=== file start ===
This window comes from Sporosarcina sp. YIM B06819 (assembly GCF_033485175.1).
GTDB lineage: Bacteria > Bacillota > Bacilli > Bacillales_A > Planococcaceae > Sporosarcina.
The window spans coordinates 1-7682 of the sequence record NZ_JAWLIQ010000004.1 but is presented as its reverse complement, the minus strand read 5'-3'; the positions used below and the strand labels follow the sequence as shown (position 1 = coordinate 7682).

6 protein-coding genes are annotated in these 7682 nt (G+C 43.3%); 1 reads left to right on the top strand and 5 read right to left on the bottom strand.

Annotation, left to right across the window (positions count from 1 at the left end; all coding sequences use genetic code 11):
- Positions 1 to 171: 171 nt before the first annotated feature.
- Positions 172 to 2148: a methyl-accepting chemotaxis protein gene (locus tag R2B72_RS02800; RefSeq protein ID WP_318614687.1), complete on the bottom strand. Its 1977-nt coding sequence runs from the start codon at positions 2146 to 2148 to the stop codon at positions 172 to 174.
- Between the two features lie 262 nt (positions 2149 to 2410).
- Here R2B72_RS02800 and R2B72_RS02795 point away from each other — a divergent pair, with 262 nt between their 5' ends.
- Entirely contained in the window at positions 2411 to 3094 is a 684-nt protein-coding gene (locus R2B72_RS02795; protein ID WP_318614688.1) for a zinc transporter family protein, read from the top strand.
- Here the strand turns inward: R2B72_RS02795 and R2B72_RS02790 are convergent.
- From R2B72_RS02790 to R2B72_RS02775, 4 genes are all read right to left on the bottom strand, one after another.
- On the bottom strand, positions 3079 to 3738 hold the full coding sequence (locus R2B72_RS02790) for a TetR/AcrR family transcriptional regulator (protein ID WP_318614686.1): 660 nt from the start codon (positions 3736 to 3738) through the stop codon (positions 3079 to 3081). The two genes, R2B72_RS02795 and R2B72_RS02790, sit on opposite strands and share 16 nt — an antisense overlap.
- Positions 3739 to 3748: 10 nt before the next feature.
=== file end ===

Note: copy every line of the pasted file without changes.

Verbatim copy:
This window comes from Sporosarcina sp. YIM B06819 (assembly GCF_033485175.1).
GTDB lineage: Bacteria > Bacillota > Bacilli > Bacillales_A > Planococcaceae > Sporosarcina.
The window spans coordinates 1-7682 of the sequence record NZ_JAWLIQ010000004.1 but is presented as its reverse complement, the minus strand read 5'-3'; the positions used below and the strand labels follow the sequence as shown (position 1 = coordinate 7682).

6 protein-coding genes are annotated in these 7682 nt (G+C 43.3%); 1 reads left to right on the top strand and 5 read right to left on the bottom strand.

Annotation, left to right across the window (positions count from 1 at the left end; all coding sequences use genetic code 11):
- Positions 1 to 171: 171 nt before the first annotated feature.
- Positions 172 to 2148: a methyl-accepting chemotaxis protein gene (locus tag R2B72_RS02800; RefSeq protein ID WP_318614687.1), complete on the bottom strand. Its 1977-nt coding sequence runs from the start codon at positions 2146 to 2148 to the stop codon at positions 172 to 174.
- Between the two features lie 262 nt (positions 2149 to 2410).
- Here R2B72_RS02800 and R2B72_RS02795 point away from each other — a divergent pair, with 262 nt between their 5' ends.
- Entirely contained in the window at positions 2411 to 3094 is a 684-nt protein-coding gene (locus R2B72_RS02795; protein ID WP_318614688.1) for a zinc transporter family protein, read from the top strand.
- Here the strand turns inward: R2B72_RS02795 and R2B72_RS02790 are convergent.
- From R2B72_RS02790 to R2B72_RS02775, 4 genes are all read right to left on the bottom strand, one after another.
- On the bottom strand, positions 3079 to 3738 hold the full coding sequence (locus R2B72_RS02790) for a TetR/AcrR family transcriptional regulator (protein ID WP_318614686.1): 660 nt from the start codon (positions 3736 to 3738) through the stop codon (positions 3079 to 3081). The two genes, R2B72_RS02795 and R2B72_RS02790, sit on opposite strands and share 16 nt — an antisense overlap.
- Positions 3739 to 3748: 10 nt before the next feature.